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Learning Golf with Inverse Functioning: Part 2


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This is the second instalment ofLearning Golf with Inverse Funtioning.

As I was saying, the pivot has two functions, to guide the club and to generate power.

Some good golf analysts combine the two and compare the body to a lever, and while this means practically nothing to the moderate golfer, it is suggestive to the top-notcher.

For he may feel his body as a steel bar turning around between his two feet, with all the time the bones of his big toes opposing the movements of the club head- the extremes of the swing.

We must never lose sight of the fact that we are all in different stages of evolution as golfers and that a technique or a conception may be good in one stage and yet disastrous in another.

For those who can reach it, the turning bar analogy may be fruitful; it certainly is true as you can feel for yourself that the leverage in golf comes up and out from the bones of the feet.

You will feel it better (even the greatest expert can feel it better) if you swing without a club rather than with one.

There is so much more going on when you swing a club that delicate feels are more difficult to detect.

There is, of course, still more going on when we add a ball, and yet more again when it is zero hour and our name is called out on the tee!

Do not forget that I was a scratch golfer years before I hit a decent shot off the first tee at Meyrick Park.

What has this to do with our subject? A great deal.

The point of this chapter is that, while you have to learn golf by direct mechanics, you must play it-as soon as you are able, not mechanically, but through your conception of how it should be played and the feels which you have built around this conception.

The correct conception is the basis, and that is why I have told you in this book many things that are possibly too advanced for you to make practical use of.

You will probably never come up to the standard which I have set you, but if this book has given you a more correct and comprehensive conception of golf movements, you will get nearer to the highest standards than you would have had you been content with a purely mechanical concept.

And, which is perhaps equally important, you are much less likely to recede under pressure.

Even if you do recede a little and if you are unable to play your shots in a tournament as well as I have taught you to play them on the practice ground, remember this:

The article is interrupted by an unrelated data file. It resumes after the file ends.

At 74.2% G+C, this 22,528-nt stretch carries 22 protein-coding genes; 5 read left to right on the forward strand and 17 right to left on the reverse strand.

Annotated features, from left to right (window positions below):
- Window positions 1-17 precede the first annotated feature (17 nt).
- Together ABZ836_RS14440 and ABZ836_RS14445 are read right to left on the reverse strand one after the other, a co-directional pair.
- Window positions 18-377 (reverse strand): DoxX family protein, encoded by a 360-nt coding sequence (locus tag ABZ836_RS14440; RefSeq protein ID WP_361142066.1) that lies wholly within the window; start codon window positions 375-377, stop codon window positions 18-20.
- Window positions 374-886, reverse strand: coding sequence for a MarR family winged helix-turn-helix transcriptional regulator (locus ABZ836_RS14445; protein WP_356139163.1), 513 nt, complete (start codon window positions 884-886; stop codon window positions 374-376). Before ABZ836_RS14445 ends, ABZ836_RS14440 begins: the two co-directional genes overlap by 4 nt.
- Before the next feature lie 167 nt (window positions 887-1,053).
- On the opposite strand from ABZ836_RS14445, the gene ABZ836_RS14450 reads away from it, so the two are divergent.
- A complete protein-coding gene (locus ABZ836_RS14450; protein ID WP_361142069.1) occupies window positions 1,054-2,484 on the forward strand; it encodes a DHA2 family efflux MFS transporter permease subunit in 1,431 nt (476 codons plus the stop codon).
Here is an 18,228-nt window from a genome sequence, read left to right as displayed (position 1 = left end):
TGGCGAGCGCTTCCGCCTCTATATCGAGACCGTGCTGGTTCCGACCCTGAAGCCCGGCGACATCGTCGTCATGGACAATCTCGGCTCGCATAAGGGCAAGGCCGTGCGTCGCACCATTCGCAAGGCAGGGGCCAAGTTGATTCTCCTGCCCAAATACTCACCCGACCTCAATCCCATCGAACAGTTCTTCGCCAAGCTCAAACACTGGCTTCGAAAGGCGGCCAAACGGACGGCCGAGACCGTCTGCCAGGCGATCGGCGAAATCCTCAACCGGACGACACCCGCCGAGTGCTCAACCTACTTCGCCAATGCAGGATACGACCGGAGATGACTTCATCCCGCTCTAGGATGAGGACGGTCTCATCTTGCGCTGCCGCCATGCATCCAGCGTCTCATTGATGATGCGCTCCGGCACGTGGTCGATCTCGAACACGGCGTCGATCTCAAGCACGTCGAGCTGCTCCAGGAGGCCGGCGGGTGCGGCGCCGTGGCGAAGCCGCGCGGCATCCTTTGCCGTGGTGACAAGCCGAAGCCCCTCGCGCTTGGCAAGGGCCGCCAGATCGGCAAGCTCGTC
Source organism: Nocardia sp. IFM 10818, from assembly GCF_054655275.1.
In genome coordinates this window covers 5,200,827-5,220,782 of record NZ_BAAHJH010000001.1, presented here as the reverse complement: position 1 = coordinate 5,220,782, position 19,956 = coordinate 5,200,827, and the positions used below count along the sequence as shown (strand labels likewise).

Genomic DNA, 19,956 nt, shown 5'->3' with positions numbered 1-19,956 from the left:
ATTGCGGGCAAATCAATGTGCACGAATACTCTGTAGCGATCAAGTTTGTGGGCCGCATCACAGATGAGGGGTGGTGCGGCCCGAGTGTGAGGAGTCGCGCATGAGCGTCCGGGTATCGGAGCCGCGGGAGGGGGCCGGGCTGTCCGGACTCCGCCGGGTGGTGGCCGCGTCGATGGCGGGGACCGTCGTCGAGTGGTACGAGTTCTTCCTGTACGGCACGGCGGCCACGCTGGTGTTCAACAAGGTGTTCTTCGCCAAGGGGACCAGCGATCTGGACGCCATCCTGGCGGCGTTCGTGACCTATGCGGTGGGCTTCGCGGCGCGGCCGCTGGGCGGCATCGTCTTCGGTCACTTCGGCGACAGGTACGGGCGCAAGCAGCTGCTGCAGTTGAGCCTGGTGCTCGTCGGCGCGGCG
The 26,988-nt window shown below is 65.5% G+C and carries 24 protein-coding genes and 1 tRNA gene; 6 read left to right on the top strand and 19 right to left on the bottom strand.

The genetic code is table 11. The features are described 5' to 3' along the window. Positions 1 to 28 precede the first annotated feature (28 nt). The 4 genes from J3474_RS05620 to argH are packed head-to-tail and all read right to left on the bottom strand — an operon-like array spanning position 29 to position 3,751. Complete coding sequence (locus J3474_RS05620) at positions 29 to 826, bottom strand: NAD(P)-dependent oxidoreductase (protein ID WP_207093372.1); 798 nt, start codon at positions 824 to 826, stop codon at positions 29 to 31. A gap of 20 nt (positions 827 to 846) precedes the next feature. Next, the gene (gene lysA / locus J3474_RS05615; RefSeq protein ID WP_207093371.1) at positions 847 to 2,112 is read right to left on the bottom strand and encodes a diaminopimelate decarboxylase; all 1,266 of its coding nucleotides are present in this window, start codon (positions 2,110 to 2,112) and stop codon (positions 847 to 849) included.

Your opponent is equally anxious to win his match; you will both (in consequence) fall back from your normal standard-but, other things being equal, the one of you with the more correct and comprehensive conception of the game will fall back the less.

"But," you may say, endeavoring to pull me back to a point from which I may seem to have wandered, "do you suggest that I must not think of pivoting?"

That is exactly what I do suggest, if you are ripe for it. Your shot and my shot both depend upon the pivot. In the early stages you have to concentrate upon pivoting in order to be able to pivot at all.

But I have reached a stage where I can concentrate upon playing a good shot via a good follow through which is quite a different outlook.

Do I neglect my pivot in consequence of this? Oh no! I continue to pivot because I know that if I do not I cannot follow through, and I know the consequences of not following through.

Inverse functioning, that is all! And I do not even follow through because I know I have to but because I feel that there will be no shot unless I do. In fact I have evolved through to inverse feel.

On this matter of inverse feel, I must digress for a few minutes. Long before he plays a shot, the first-class golfer has made up his mind how it should feel. The beginner of course has no such pre-shot feeling, which is why he so frequently makes shots which surprise him!

Now I call this pre-shot feeling and its results, the set.

My dictionary tells me that to "set" is to "put into condition for use," and that is exactly what the set does for a golfer's mechanism.

The average golfer walks up to the tee and addresses the ball-we set ourselves before we get to the tee and then, through the feeling which the set has produced, address the ball.

Do not think that this is mere playing with words.

It is in hard fact one of the fundamental differences between the good golfer and the great one.

It will be obvious that, if the set is the state of the feel that precedes the mechanical movements necessary to play the desired shot, then the feeling of the set and the stance which it induces will differ when we play a chip shot to when we play a full drive.

For though the principle underlying every golf shot is the same, the manner of approach to the shot in hand will differ with the lie of the ball and the distance it is desired to propel it.

And note also that the set is not static. It is an image of the whole operation-stance and swing, and if this image is correct and is correctly followed out by the mechanism of the body, the shot must be one hundred per cent effective.

The set is the image of the whole operation from stance to follow through.

Stay tuned for the next instalment of Learning Golf with Inverse Functioning.

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